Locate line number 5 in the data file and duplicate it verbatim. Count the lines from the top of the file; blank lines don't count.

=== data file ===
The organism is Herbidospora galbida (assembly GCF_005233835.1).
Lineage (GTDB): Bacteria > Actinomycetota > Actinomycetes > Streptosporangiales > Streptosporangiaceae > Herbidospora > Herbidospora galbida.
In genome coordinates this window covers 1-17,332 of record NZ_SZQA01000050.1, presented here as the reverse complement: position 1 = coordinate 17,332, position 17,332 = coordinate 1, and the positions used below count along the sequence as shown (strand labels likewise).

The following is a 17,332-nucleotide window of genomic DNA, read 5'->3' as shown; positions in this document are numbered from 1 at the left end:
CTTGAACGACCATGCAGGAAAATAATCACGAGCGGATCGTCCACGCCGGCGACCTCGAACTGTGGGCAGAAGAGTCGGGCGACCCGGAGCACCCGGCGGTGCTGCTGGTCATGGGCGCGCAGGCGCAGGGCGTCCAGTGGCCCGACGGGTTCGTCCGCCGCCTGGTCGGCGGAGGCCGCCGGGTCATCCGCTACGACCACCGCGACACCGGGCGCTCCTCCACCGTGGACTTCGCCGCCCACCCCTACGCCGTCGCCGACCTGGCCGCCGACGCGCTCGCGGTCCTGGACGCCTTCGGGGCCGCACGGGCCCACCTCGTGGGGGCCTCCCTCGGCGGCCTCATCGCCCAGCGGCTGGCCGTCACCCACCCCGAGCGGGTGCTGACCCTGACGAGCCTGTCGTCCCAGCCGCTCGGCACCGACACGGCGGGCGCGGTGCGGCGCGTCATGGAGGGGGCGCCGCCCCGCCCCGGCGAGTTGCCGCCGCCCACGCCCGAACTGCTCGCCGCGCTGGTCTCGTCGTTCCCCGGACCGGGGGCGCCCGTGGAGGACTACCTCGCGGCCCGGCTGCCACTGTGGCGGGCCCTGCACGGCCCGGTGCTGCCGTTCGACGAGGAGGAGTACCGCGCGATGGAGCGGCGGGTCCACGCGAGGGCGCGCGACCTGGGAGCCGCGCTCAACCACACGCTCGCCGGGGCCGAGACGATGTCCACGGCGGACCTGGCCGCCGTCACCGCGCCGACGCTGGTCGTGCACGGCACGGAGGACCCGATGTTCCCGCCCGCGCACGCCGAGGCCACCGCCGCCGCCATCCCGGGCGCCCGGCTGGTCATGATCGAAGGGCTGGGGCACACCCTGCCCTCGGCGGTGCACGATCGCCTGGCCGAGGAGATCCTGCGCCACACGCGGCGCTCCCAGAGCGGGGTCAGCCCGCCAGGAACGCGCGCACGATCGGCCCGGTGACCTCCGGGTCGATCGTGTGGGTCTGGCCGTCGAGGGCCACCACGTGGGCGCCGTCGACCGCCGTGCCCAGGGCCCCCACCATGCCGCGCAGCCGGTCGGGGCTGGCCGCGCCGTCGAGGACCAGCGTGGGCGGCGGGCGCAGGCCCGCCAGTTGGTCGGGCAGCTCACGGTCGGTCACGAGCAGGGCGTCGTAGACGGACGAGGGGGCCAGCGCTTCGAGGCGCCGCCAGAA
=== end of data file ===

CTTGAACGACCATGCAGGAAAATAATCACGAGCGGATCGTCCACGCCGGCGACCTCGAACTGTGGGCAGAAGAGTCGGGCGACCCGGAGCACCCGGCGGTGCTGCTGGTCATGGGCGCGCAGGCGCAGGGCGTCCAGTGGCCCGACGGGTTCGTCCGCCGCCTGGTCGGCGGAGGCCGCCGGGTCATCCGCTACGACCACCGCGACACCGGGCGCTCCTCCACCGTGGACTTCGCCGCCCACCCCTACGCCGTCGCCGACCTGGCCGCCGACGCGCTCGCGGTCCTGGACGCCTTCGGGGCCGCACGGGCCCACCTCGTGGGGGCCTCCCTCGGCGGCCTCATCGCCCAGCGGCTGGCCGTCACCCACCCCGAGCGGGTGCTGACCCTGACGAGCCTGTCGTCCCAGCCGCTCGGCACCGACACGGCGGGCGCGGTGCGGCGCGTCATGGAGGGGGCGCCGCCCCGCCCCGGCGAGTTGCCGCCGCCCACGCCCGAACTGCTCGCCGCGCTGGTCTCGTCGTTCCCCGGACCGGGGGCGCCCGTGGAGGACTACCTCGCGGCCCGGCTGCCACTGTGGCGGGCCCTGCACGGCCCGGTGCTGCCGTTCGACGAGGAGGAGTACCGCGCGATGGAGCGGCGGGTCCACGCGAGGGCGCGCGACCTGGGAGCCGCGCTCAACCACACGCTCGCCGGGGCCGAGACGATGTCCACGGCGGACCTGGCCGCCGTCACCGCGCCGACGCTGGTCGTGCACGGCACGGAGGACCCGATGTTCCCGCCCGCGCACGCCGAGGCCACCGCCGCCGCCATCCCGGGCGCCCGGCTGGTCATGATCGAAGGGCTGGGGCACACCCTGCCCTCGGCGGTGCACGATCGCCTGGCCGAGGAGATCCTGCGCCACACGCGGCGCTCCCAGAGCGGGGTCAGCCCGCCAGGAACGCGCGCACGATCGGCCCGGTGACCTCCGGGTCGATCGTGTGGGTCTGGCCGTCGAGGGCCACCACGTGGGCGCCGTCGACCGCCGTGCCCAGGGCCCCCACCATGCCGCGCAGCCGGTCGGGGCTGGCCGCGCCGTCGAGGACCAGCGTGGGCGGCGGGCGCAGGCCCGCCAGTTGGTCGGGCAGCTCACGGTCGGTCACGAGCAGGGCGTCGTAGACGGACGAGGGGGCCAGCGCTTCGAGGCGCCGCCAGAA